Replied to Context challenges between and social media silos by David MeadDavid Mead (David John Mead)

My utopian dream of owning all my content would be to post it on my blog first. Syndicating to whatever social media silo's I choose afterwards.

This isn't a reality as some of these silos (Instagram) don't allow posting apart through their apps.

This forces me to accept their context for my content if I consume it into my site, from them.

This context piece David Mead is talking about is a far bigger issue than most people might give it credit for. Most don’t even notice it because their lives are split up so tragically online that they simply have never had any other experiences. Seeing things from a different perspective, I can guarantee that they’re missing out.

I’m reminded of chef Alton Brown who regularly gives the cooking advice that one should never buy unitasker kitchen tools, but instead get multi-taskers that can do a variety of jobs. This typically cuts down on a lot of the mess and fuss in one’s kitchen and generally makes it a nicer place to prepare food. Nine times out of ten the unitasker is a much more expensive and infrequently used tool and ultimately gets lost in a junk drawer. More often than not, there are one or multi-taskers that can do a better job for far less. 

In some sense social silos like Twitter (with functionality for notes and bookmarks), Instagram (photos), Facebook (notes, photos, links, etc.), Swarm (locations and photos), etc. are just like those unitaskers in the kitchen. They only do one (or sometimes a very few) thing(s) well and generally just make for a messier and more confused social media life. They throw off the mise en place of my life by scattering everything around, making my own content harder to find and use beneficially. On my own website, I have all of the functionalities of these four examples–and lots more–and its such a much better experience for me.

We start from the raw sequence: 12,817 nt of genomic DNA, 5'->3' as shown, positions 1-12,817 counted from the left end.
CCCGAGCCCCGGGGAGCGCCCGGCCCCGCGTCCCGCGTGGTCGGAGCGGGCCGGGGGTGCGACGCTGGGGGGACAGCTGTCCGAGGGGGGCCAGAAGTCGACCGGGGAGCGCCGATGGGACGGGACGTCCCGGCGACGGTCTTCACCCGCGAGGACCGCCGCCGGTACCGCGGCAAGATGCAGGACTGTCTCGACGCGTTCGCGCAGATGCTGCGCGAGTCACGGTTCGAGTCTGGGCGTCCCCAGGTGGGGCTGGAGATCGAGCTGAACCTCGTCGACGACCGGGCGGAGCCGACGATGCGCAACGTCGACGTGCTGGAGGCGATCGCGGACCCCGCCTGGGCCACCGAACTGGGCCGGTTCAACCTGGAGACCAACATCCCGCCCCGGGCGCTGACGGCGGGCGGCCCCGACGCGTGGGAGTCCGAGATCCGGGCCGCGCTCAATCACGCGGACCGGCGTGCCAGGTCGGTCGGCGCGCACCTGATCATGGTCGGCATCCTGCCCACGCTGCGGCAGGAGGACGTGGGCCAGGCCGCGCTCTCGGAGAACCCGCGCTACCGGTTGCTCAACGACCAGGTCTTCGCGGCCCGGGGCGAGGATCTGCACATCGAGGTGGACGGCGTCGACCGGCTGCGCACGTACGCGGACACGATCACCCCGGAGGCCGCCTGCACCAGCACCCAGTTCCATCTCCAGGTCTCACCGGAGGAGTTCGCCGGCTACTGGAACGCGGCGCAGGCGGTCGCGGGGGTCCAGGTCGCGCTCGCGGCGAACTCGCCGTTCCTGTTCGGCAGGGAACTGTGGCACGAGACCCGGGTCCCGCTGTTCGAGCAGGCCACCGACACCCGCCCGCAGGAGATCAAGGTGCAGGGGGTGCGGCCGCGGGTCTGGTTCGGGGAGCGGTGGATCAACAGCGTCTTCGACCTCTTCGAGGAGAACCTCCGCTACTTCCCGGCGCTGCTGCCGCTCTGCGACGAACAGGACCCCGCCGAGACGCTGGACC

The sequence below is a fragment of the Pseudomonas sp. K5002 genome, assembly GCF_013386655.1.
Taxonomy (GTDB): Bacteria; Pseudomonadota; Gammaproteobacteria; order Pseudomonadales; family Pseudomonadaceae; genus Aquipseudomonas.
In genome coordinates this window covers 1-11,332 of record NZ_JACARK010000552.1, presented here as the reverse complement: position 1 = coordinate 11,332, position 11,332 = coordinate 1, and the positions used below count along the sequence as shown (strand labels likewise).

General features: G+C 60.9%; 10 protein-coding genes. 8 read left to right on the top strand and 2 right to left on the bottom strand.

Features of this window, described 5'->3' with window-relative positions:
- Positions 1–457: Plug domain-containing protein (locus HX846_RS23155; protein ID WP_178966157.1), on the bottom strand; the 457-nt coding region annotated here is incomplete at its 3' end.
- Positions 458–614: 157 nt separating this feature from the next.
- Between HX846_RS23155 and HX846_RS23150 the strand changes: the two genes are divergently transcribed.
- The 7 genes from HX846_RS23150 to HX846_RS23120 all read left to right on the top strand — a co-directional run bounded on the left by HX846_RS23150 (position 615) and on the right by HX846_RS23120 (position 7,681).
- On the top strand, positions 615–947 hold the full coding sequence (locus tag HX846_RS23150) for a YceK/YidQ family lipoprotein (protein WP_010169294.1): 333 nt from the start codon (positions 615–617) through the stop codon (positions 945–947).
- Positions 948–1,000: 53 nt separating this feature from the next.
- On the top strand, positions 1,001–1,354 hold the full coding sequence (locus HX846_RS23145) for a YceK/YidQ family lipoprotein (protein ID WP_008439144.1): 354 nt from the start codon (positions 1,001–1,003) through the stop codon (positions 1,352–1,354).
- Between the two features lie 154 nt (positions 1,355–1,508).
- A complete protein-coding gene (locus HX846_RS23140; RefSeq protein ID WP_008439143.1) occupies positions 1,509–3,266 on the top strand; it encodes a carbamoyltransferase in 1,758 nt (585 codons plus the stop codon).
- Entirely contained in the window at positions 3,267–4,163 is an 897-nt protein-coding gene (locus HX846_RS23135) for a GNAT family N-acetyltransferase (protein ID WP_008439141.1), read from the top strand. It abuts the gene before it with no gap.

As time goes by and I’m able to post more content types (and cross link them via replies) on my own website and even to others’, I do notice that the increased context on my website actually makes it more interesting and useful. In particular, I can especially see it when using my “On This Day” functionality or various archive views where I can look back at past days/months/years to see what I had previously been up to. This often allows me to look at read posts, bookmark posts, photos, locations to put myself back in the context of those prior days. Since all of the data is there and viewable in a variety of linear and non-linear manners, I can more easily see the flow of the ideas, where they came from and where they  may be going. I can also more easily search for and find ideas by a variety of meta data on my site that would probably have never been discoverable on disparate and unrelated social sites. That article I read in July and posted to Twitter could never be grouped again with the related photo on Instagram or the two other bookmarked journal articles I put on Diigo or the annotations I made with Hypothes.is. But put all that on my own website, and what a wonderful exploding world of ideas I can immediately recall and continue exploring at a later date. In fact, it is this additional level of aggregation and search that makes my website that much more of a valuable digital commonplace book.

I’ll note, as a clever bit of of search and serendipity to underscore the discussion of context, it’s nearly trivial for me to notice that exactly two years ago today I was also analogizing social media and food culture. Who knows where those two topics or even related ones from my site will take me next?

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